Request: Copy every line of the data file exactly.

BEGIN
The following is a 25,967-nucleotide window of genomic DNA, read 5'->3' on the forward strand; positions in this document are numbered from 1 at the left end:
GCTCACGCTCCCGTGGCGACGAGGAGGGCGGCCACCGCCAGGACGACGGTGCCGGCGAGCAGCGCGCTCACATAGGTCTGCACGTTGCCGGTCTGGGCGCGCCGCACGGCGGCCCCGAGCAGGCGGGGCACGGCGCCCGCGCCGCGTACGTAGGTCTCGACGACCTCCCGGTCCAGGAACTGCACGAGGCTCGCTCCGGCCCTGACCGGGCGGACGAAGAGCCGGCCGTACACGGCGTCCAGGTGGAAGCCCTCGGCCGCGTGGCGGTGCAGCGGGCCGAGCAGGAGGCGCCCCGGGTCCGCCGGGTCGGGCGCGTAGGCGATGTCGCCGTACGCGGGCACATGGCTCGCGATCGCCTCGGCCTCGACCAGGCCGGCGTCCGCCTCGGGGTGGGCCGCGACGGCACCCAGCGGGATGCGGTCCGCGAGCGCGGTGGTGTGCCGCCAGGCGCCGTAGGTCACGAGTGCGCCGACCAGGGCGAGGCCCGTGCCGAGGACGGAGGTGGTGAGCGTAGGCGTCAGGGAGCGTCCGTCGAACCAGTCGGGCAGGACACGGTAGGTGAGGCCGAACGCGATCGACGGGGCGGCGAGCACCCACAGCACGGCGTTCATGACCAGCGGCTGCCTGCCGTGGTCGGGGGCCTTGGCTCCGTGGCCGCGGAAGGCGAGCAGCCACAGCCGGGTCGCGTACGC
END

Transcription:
The following is a 25,967-nucleotide window of genomic DNA, read 5'->3' on the forward strand; positions in this document are numbered from 1 at the left end:
GCTCACGCTCCCGTGGCGACGAGGAGGGCGGCCACCGCCAGGACGACGGTGCCGGCGAGCAGCGCGCTCACATAGGTCTGCACGTTGCCGGTCTGGGCGCGCCGCACGGCGGCCCCGAGCAGGCGGGGCACGGCGCCCGCGCCGCGTACGTAGGTCTCGACGACCTCCCGGTCCAGGAACTGCACGAGGCTCGCTCCGGCCCTGACCGGGCGGACGAAGAGCCGGCCGTACACGGCGTCCAGGTGGAAGCCCTCGGCCGCGTGGCGGTGCAGCGGGCCGAGCAGGAGGCGCCCCGGGTCCGCCGGGTCGGGCGCGTAGGCGATGTCGCCGTACGCGGGCACATGGCTCGCGATCGCCTCGGCCTCGACCAGGCCGGCGTCCGCCTCGGGGTGGGCCGCGACGGCACCCAGCGGGATGCGGTCCGCGAGCGCGGTGGTGTGCCGCCAGGCGCCGTAGGTCACGAGTGCGCCGACCAGGGCGAGGCCCGTGCCGAGGACGGAGGTGGTGAGCGTAGGCGTCAGGGAGCGTCCGTCGAACCAGTCGGGCAGGACACGGTAGGTGAGGCCGAACGCGATCGACGGGGCGGCGAGCACCCACAGCACGGCGTTCATGACCAGCGGCTGCCTGCCGTGGTCGGGGGCCTTGGCTCCGTGGCCGCGGAAGGCGAGCAGCCACAGCCGGGTCGCGTACGC